In one embodiment, the first irregularities and the second irregularities are formed on the plastic substrate by an embossing process.

In another embodiment, the first irregularities and the second irregularities are simultaneously formed on the plastic substrate.

In still another embodiment, the step of forming the display medium layer includes a step of injecting a mixture including at least a liquid crystal material, a photocurable resin and a photoinitiator into a gap between the substrates, and a step of irradiating the mixture through one of the substrates with light having a two-dimensional intensity distribution to cause phase separation between the liquid crystal material and the photocurable resin.

In still another embodiment, the step of irradiating the mixture with the light having the two-dimensional intensity distribution includes irradiating the mixture through the plastic substrate with light having a uniform intensity distribution, and the uniform intensity distribution is changed into the two-dimensional intensity distribution by the second irregularities.

In still another embodiment, the step of forming the plastic substrate includes a step of separating the plastic substrate from a large substrate material along concave portions of the second irregularities.

In still another embodiment, the second irregularities have at least one through hole, and the method is further provided with a step of injecting a material for the display medium layer through the through hole.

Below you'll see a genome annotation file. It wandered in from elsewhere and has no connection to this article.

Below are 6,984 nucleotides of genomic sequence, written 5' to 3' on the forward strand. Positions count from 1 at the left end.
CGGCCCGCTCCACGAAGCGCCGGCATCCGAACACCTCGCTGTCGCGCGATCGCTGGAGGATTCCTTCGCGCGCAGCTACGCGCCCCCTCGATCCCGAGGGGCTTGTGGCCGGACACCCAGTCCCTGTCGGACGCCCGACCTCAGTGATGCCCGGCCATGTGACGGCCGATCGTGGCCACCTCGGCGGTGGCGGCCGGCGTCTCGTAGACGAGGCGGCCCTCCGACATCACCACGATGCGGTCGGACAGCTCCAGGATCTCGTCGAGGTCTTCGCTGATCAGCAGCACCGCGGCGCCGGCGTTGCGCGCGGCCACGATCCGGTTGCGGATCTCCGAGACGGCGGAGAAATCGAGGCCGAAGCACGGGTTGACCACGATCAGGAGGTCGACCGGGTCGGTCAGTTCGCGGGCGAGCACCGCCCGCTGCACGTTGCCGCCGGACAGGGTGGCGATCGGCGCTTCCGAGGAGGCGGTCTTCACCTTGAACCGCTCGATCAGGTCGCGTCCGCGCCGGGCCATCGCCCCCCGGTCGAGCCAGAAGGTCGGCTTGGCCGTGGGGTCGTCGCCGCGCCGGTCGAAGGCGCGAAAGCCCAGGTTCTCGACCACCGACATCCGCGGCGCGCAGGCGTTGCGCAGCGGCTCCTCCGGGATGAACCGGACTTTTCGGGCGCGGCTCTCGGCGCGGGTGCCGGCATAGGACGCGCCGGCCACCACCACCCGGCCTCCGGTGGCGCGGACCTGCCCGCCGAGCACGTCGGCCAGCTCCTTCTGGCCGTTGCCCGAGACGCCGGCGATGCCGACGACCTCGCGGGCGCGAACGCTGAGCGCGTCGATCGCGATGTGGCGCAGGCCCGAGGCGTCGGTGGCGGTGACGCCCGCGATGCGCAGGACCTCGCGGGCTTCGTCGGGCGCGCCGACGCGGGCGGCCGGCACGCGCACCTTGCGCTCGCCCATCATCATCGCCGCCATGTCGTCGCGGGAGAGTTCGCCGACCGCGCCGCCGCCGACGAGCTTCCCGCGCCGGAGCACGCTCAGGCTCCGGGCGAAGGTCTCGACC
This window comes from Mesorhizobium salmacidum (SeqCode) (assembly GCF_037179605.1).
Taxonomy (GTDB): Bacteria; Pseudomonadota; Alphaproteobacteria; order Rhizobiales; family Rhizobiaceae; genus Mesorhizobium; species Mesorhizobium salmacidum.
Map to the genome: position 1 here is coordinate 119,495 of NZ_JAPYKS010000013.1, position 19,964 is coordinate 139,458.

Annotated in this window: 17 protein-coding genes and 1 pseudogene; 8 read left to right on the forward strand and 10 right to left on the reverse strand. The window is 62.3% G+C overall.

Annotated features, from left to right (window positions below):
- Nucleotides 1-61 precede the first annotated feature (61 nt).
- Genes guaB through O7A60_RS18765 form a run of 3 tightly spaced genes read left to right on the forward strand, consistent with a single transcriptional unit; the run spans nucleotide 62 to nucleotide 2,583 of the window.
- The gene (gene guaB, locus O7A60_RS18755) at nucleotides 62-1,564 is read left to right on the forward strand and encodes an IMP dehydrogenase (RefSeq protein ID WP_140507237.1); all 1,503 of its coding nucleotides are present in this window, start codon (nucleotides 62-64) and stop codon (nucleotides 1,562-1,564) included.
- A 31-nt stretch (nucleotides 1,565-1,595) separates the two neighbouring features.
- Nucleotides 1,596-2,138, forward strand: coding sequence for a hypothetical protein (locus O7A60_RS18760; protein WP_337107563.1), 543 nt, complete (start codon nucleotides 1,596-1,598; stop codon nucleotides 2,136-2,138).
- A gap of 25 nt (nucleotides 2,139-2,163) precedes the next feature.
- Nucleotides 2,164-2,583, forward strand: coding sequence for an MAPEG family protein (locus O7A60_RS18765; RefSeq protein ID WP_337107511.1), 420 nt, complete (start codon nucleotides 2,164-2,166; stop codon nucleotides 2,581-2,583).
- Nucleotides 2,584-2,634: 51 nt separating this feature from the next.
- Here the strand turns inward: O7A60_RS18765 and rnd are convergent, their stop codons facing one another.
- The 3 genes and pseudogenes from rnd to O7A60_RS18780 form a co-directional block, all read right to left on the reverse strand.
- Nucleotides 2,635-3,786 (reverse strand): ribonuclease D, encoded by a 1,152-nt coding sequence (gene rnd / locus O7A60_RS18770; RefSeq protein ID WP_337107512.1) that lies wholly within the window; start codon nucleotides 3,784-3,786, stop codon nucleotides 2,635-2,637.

According to the present invention, first irregularities included in a substrate functioning as spacers may be located outside pixel regions. Therefore, no spacers exist in the pixel regions, thereby improving the display quality of the liquid crystal display device. Moreover, since the first irregularities are formed as a part of a substrate, the first irregularities will not delaminate from the substrate. In addition, the first irregularities may be easily formed without employing a photolithography technique. Moreover, it is possible to form a structure in which the fine pixel regions are surrounded by the first irregularities and polymer walls formed by a phase separation from a mixture containing a photocurable resin and a liquid crystal material. In this case, the amount of the photocurable resin and the photoinitiator included in the mixture can be reduced from that of the conventional method in which the walls partitioning the pixel regions are formed of only polymer walls which are formed by the phase separation (Japanese Laid-Open Patent Publication No. 7-301015), thereby improving the display quality. In this method, the light irradiation to the mixture may be conducted from one side of the liquid crystal display device by using a patterned electrode layer as a photomask to obtain a two-dimensional intensity distribution.

In this invention, a plastic substrate is used as at least one of the substrates included in a liquid crystal display device. The surface of the plastic substrate facing a display medium is provided with first irregularities, and the other surface is provided with second irregularities. These first and second irregularities function as part of structural members of the liquid crystal display device. The first and second irregularities can be provided with optical or mechanical functions.